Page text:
* Bloomberg report on ECB plan for winding down QE rattles
* Bond yields rise to two-week highs
* Analysts say further QE extension likely
* But mere notion of "tapering" unsettling investors
By Dhara Ranasinghe
LONDON, Oct 5 Most euro zone bond yields rose to
two-week highs on Wednesday, with investors on edge a day after
a media report served as a reminder that the European Central
Bank's massive asset purchases will eventually be wound down.
The ECB has not discussed reducing the pace of its monthly
bond buying, a central bank media officer tweeted late on
Tuesday in response to a Bloomberg article that cited sources as
saying the ECB would probably wind down its bond buying
gradually before ending quantitative easing.
While many analysts still expect the ECB to extend its 1.7
trillion euro programme beyond March next year as is currently
planned, the mere notion that bond buying will one day come to
an end was enough to spook global bond markets.
The talk of a potential "tapering" of QE comes at a time
when investors are questioning whether central banks are winning
the battle to boost growth and inflation, and whether
governments should do more of the heavy lifting.
"I am surprised at the reaction, but it's just this notion
that the ECB may be discussing tapering one day that has upset
the market," said ING rates strategist Benjamin Schroeder. "If
you kick off a QE programme you have to think from the start
about how you will exit it."
Euro zone bond yields rose sharply for a second straight
day, with benchmark German 10-year Bund yields hitting a
two-week high at minus 0.040 percent -- taking its increases
over the last two sessions to almost 6 basis points.
U.S. and Japanese bonds yields have been dragged higher,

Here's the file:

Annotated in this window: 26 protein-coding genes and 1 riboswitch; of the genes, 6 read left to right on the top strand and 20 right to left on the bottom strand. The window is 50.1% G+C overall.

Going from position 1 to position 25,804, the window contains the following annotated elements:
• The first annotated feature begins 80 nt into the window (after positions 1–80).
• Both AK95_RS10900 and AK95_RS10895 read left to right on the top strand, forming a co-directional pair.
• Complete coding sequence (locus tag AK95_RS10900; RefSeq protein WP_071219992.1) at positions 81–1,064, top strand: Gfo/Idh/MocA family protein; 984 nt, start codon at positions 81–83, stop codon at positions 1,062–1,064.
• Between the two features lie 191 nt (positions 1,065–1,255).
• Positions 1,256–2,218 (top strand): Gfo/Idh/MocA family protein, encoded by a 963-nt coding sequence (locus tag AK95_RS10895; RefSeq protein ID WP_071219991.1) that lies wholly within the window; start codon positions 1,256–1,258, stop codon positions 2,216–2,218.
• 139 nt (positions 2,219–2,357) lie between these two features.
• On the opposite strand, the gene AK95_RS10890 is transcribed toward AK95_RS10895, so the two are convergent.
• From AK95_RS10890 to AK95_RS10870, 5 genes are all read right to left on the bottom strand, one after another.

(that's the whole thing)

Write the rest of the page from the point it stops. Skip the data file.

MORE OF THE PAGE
while the euro extended its bounce.
ECB asset purchases, launched early last year, have been a
key driver of lower bond yields across the euro zone - helping
drive benchmark German bond yields into negative territory and
anchor borrowing costs in lower-rated countries such as Portugal
and Italy at times of volatility.
In a weekly note, analysts at Bank of America Merrill Lynch
said market speculation about ECB tapering had dominated
conversations with clients.
Comments from ECB officials in recent weeks suggesting the
central bank is in no immediate hurry to address a scarcity of
eligible bonds for QE or extend the programme has added to a
sense that ECB policy action is nearing the end of its
Inflation in the euro zone is just 0.4 percent, well below
the ECB's target of close to but below 2 percent.
Following September's policy meeting, ECB chief Mario Draghi
said the central bank had not discussed extending asset
purchases, sparking a sell-off in bond markets.
"Fundamentally there's no reason to taper as they are not
close to achieving their inflation mandate," said Patrick
O'Donnell, an investment manager at Aberdeen Asset Management.
"The reason you would taper is if you feel the policy is not
working or the negative effects outweigh the positive effects of
Low bond yields and a narrow gap between long- and
short-dated yields hurts banks' profitability, and the euro zone
banking sector is struggling.
Across the euro zone, 10-year yields were 3-6 bps higher on
the day with Dutch, Finnish, Spanish and Italian yields also
hitting their highest levels in around two weeks.
Germany is scheduled to sell four billion euros of 10-year
bonds later in the day.
(Reporting by Dhara Ranasinghe; Editing by Toby Chopra)